Union blasts BBC on executive bonus pay

By WalŽ Azeez

The NUJ has criticised the BBC after the corporation’s 2002/2003 annual report revealed bonus payments to its executive committee averaged 22 per cent, at a time when pay rises for journalists have been set at 3.6 per cent.

Paul McLaughlin, NUJ broadcast organiser, said journalists were dismayed at this contrast and the assertion by BBC head of employee relations Gillian Alford last week that after offering staff a 3.6 per cent rise, “there’s very little available for additional performance related increases”.

“It seems there is one BBC and two pay structures. It is not fair for the executive committee to line its pockets at a time when an excuse is being given to staff that there is not enough for bonuses in the pot,” McLaughlin said. “It’s a scandal to say with one breath ‘you’ve no money for staff bonuses’ and then dish out 22 per cent on average to the executive committee.”

However, the BBC stressed that executives’ bonuses had fallen in 2002/2003 to 22.1 per cent from 24.9 per cent in the previous year, to reflect difficult conditions within the broadcasting industry.

A BBC spokeswoman said there was a “pot of money” still available to managers to pay out discretionary performance-related bonuses.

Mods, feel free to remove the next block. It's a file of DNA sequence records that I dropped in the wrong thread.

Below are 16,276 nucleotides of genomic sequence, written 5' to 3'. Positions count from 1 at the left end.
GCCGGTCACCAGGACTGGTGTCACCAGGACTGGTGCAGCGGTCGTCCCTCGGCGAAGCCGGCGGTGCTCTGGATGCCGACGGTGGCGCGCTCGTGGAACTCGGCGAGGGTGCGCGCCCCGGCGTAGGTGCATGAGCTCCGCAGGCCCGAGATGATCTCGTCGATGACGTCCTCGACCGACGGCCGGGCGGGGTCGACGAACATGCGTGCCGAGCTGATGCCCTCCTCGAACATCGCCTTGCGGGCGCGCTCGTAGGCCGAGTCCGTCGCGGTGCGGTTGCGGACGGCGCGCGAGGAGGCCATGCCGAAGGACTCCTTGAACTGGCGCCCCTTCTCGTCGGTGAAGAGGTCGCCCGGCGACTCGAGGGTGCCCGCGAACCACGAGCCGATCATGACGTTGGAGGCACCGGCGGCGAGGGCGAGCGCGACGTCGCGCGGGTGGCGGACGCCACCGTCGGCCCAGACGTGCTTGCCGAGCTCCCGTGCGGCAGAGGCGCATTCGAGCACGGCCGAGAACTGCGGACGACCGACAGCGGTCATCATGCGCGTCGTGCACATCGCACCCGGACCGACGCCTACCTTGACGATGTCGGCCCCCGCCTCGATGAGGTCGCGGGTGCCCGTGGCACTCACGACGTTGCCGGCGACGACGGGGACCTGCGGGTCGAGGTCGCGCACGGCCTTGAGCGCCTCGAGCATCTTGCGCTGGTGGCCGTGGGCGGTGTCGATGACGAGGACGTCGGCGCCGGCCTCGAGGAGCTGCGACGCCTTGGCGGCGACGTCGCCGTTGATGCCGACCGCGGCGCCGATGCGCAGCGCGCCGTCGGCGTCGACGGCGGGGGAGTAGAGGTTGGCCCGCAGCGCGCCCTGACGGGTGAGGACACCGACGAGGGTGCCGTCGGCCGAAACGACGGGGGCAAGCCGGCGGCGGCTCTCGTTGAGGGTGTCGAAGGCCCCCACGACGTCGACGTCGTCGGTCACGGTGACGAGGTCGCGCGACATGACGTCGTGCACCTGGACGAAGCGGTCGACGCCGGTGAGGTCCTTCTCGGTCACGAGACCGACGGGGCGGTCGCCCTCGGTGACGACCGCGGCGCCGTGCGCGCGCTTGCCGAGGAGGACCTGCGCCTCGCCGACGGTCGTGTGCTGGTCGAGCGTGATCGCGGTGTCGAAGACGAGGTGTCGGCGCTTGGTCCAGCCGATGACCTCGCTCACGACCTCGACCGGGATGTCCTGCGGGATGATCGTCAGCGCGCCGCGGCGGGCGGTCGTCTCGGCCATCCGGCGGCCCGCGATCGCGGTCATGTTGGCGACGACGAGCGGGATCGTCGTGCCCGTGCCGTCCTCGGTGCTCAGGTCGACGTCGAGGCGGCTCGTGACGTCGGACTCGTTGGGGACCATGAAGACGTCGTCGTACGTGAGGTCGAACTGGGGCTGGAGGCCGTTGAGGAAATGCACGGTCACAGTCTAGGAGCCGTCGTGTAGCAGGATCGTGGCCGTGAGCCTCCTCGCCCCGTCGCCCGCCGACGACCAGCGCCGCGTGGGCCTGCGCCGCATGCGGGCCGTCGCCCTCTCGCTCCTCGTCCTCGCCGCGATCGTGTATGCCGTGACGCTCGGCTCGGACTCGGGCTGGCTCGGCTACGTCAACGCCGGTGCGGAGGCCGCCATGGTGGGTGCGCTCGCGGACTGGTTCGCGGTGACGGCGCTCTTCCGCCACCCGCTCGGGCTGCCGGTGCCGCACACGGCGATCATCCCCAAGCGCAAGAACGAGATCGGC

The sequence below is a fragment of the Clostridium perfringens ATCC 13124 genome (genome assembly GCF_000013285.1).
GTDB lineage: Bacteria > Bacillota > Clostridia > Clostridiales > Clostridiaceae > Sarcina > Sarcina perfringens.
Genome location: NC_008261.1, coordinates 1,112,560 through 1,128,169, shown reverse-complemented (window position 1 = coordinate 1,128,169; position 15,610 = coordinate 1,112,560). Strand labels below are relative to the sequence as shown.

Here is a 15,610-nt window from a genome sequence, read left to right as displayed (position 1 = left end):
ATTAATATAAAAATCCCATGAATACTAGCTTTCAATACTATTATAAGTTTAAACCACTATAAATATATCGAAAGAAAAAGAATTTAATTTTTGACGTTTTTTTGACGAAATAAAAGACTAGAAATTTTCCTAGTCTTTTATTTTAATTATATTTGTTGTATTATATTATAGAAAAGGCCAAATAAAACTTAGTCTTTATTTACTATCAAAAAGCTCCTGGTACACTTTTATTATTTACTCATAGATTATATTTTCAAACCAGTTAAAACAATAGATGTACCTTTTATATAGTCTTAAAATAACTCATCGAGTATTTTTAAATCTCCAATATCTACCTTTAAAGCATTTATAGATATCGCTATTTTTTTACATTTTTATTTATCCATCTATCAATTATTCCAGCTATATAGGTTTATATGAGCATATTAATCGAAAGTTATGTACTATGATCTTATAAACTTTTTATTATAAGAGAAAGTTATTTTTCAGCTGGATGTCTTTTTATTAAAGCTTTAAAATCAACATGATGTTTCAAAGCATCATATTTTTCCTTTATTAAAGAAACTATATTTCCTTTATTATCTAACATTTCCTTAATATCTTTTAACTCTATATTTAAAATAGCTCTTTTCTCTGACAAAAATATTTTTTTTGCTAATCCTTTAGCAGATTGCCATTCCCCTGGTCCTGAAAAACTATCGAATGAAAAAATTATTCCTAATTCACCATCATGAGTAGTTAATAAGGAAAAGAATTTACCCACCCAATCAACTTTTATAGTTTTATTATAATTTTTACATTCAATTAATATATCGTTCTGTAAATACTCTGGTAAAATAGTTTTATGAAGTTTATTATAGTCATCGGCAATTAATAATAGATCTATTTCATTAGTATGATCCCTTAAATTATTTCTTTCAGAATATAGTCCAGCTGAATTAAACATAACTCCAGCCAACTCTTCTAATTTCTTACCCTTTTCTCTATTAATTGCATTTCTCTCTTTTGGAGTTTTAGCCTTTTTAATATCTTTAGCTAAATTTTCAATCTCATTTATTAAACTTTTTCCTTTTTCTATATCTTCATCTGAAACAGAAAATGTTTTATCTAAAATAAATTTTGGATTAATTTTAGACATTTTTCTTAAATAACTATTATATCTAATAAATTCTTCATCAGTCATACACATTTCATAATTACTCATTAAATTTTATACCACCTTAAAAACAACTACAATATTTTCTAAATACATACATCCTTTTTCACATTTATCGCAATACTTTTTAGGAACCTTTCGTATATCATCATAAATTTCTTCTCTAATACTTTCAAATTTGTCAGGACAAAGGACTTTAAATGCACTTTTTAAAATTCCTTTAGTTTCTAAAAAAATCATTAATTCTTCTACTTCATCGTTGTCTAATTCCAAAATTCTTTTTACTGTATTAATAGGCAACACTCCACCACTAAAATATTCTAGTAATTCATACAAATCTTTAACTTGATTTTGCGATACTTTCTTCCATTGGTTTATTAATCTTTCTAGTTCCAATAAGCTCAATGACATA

lThe mole-hunt over Today’s “sexed-up dossier” report by defence correspondent Andrew Gilligan continued in earnest this week after he was recalled to give evidence before the Foreign Affairs Committee.

Gilligan was due to face the committee on Thursday, a day after David Kelly, the Ministry of Defence official who met the BBC journalist before his report was aired on 29 May.

The MoD had alluded to Kelly being the possible single source for that report.

However, Kelly denied this in front of the committee, leading it to suggest he was a “fall guy” for the MoD and paving the way for the Government to exert further pressure on the BBC to identify Gilligan’s source.

On the same day, Gilligan was also the subject of deliberations at the Commons Select Committee for Culture, Media and Sport when chairman Gerald Kaufman raised the issue of his freelance article for The Mail on Sunday and called for a ban on BBC journalists writing for newspapers.

“He [Gilligan] should have been told long ago to either stop writing these articles or to stop working for the BBC. I would think that it should be out of the question for staff journalists on the BBC to be moonlighting by writing contentious and controversial articles for the press,” Kaufman said. He added that John Humphrys, John Simpson and Andrew Marr should also be asked to make a choice between writing and working for the BBC.

BBC director of news Richard Sambrook said: “The issue has arisen where some of our staff, who have a certain value to newspapers, are encouraged to write. I need to undertake a review and report back to the board of governors.”

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